and fully capable of building a chassis to ANY specification:
In 1968/69 or so (at least, where I raced) cars weighed about 4 1/2 ounces,
give or take about 1/2 ounce, and were as FLAT as you could possibly make them.
Why? To provide just enough weight to improve traction and to lower the overall
center of gravity. In this sense Lee Gilbert is absolutely right - if you made
the car heavier, you slowed it down; if you made the car lighter, it would (and did)
become undriveable. There was nowhere else to go, and no more power could be
transferred to the ground.
More than half the weight of the chassis (the whole car, actually) was hinged,
suspended or otherwise indirectly attached (floppies, plumber and drop arm) to the
drive mechanism (motor box and rear axle tube). Why? To transfer the downward force
of the chassis weight to the wheels and guide, and yet remain isolated enough to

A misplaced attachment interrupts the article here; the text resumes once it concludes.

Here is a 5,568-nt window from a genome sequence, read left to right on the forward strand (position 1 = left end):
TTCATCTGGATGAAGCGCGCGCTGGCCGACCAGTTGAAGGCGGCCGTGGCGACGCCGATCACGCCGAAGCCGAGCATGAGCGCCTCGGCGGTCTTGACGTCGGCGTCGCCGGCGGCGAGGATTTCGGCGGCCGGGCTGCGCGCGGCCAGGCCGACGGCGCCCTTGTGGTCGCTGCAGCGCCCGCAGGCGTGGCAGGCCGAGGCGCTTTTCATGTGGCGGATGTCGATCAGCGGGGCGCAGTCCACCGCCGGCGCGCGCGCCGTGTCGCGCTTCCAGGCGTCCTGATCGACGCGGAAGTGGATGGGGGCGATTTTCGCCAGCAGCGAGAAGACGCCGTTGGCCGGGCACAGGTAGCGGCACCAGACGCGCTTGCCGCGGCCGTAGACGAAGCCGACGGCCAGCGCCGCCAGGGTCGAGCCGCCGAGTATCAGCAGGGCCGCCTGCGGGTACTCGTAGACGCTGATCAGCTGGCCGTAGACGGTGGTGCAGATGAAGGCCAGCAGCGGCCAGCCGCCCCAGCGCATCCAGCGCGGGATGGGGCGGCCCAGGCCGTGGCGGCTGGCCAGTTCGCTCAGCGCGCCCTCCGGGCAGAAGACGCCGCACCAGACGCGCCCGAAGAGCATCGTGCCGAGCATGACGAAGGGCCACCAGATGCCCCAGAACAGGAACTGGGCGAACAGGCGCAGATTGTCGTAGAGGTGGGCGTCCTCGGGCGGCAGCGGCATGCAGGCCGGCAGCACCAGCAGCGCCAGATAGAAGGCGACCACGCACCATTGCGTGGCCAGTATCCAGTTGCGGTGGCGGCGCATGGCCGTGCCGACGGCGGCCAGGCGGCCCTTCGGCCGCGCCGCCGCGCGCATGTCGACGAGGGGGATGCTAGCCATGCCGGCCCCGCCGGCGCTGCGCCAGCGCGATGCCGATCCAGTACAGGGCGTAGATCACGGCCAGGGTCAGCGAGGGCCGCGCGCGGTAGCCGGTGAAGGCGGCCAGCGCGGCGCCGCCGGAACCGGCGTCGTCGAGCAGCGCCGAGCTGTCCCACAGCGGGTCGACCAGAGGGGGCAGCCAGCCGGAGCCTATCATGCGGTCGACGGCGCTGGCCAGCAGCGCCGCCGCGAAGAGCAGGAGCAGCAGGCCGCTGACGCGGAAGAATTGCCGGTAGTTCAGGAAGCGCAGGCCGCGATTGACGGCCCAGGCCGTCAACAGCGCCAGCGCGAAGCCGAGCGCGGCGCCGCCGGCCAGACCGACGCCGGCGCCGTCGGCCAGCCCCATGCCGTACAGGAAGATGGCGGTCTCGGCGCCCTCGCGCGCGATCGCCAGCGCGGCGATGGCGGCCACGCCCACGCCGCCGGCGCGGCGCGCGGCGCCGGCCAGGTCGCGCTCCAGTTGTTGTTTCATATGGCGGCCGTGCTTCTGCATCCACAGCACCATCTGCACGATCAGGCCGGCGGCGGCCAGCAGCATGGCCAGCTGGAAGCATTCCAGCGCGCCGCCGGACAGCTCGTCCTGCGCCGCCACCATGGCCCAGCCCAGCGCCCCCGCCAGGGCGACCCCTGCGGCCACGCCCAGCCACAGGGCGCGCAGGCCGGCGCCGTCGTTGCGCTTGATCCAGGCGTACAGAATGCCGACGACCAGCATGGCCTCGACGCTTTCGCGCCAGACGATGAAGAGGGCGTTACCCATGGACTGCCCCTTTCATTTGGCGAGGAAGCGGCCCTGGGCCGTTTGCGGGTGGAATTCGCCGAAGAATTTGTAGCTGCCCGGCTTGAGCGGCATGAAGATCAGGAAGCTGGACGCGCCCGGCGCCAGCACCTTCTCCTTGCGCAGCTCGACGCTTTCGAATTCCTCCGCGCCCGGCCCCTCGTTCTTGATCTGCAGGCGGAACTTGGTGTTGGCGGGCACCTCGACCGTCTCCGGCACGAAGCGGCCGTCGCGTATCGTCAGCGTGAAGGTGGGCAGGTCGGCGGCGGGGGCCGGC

absorb vibration and the inherent roughness of the track. This made the car drive
more smoothly and predictably - very important - but at the cost of design
complication and the absolute requirement for designing and building skills.
In this sense YOU are absolutely right - these skills represented a big time
investment to master (and, in the real world, not everybody has the talent,
or the interest, to acquire those skills). The simple fact that there WAS a
sufficient market for master builders and mass producers to sell their wares
(copies) is a testament to the success of the design. If you wanted "go-fast"
you HAD to have one of these!
|The Chicxulub Meteor?|
Then a big rock fell from the sky and all the dinosaurs died. The advent
and perfection of aerodynamic downforce (aero effects - wing car bodies) provided